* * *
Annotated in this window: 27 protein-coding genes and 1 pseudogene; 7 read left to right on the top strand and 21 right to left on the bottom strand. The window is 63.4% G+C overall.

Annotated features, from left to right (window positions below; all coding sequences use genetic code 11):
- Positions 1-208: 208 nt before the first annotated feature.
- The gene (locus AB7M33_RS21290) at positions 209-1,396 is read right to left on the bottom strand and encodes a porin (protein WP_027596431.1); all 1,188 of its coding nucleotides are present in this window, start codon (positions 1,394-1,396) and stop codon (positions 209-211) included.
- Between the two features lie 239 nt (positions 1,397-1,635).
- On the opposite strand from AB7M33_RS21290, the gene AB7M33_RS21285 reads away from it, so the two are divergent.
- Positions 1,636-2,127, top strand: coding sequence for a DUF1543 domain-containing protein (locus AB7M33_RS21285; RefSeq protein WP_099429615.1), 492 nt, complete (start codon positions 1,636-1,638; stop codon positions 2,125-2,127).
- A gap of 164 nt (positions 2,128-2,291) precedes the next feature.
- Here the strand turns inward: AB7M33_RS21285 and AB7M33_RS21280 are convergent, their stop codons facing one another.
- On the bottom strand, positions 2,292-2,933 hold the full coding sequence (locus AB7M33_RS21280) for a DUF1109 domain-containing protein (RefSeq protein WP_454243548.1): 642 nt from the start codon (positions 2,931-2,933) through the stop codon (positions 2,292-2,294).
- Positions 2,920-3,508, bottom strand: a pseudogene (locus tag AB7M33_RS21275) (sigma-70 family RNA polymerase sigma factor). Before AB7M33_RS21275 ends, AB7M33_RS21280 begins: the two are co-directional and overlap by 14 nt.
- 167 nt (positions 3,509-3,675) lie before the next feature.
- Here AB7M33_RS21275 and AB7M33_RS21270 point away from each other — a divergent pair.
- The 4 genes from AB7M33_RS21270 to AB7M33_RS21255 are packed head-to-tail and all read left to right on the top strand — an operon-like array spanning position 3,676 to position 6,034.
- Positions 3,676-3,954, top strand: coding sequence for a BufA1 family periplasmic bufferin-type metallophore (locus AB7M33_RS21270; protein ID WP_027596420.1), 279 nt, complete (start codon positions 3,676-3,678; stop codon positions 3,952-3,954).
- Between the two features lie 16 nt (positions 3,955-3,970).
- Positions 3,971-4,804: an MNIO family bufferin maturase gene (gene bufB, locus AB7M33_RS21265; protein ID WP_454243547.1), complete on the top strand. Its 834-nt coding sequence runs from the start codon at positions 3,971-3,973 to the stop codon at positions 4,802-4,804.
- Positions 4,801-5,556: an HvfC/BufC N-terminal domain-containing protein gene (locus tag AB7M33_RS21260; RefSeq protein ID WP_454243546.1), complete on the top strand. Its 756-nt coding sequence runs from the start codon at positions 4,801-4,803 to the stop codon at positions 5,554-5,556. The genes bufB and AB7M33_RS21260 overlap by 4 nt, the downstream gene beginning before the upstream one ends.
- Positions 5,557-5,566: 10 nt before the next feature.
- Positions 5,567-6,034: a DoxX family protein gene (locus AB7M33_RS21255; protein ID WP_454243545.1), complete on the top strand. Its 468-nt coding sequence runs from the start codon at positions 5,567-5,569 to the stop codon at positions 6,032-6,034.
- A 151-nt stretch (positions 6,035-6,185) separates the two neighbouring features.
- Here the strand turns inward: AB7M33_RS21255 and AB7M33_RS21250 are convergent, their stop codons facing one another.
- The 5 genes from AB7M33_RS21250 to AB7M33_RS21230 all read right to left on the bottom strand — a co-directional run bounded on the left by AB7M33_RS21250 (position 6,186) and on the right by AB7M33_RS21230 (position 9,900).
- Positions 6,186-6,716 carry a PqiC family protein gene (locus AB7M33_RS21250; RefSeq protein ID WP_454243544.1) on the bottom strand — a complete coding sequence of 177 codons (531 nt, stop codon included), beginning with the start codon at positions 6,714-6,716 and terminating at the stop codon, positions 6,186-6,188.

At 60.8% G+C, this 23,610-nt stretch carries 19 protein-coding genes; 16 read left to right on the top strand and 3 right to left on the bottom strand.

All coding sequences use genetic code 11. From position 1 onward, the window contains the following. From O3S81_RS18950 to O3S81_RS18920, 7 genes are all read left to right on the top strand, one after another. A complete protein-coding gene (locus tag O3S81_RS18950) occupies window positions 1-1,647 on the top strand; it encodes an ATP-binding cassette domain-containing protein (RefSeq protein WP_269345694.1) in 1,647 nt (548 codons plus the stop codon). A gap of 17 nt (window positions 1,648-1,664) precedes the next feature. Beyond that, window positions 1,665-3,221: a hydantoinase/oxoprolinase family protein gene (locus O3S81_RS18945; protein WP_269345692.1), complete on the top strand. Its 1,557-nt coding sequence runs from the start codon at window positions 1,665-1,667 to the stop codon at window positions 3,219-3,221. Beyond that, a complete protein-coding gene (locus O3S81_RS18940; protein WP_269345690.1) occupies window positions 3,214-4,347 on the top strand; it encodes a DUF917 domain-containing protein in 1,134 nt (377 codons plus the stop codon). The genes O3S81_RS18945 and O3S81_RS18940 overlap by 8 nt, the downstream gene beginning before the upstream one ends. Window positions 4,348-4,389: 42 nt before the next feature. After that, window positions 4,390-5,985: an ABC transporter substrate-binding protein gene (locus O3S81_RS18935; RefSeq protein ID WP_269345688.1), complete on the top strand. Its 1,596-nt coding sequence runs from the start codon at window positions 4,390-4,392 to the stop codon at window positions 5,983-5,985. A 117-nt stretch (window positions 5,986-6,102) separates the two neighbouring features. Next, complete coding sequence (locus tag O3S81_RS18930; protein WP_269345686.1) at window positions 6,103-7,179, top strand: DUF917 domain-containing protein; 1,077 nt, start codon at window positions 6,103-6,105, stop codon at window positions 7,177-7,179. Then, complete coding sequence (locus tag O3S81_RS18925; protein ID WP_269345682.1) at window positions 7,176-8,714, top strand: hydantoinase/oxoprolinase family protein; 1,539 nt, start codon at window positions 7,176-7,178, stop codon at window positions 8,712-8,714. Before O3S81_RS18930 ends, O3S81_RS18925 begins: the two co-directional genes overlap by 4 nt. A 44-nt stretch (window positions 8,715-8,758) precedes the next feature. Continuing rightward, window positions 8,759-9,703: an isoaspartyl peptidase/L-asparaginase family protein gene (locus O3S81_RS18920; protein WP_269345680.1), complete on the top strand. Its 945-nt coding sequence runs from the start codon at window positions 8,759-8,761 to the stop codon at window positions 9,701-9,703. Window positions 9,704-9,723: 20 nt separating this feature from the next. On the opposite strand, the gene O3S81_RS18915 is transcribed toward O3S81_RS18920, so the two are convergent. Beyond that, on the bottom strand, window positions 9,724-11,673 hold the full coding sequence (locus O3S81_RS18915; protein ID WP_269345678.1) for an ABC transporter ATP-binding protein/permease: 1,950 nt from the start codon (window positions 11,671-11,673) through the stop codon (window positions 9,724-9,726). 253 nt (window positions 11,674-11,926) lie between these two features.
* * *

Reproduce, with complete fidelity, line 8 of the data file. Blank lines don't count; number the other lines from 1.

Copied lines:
- A gap of 164 nt (positions 2,128-2,291) precedes the next feature.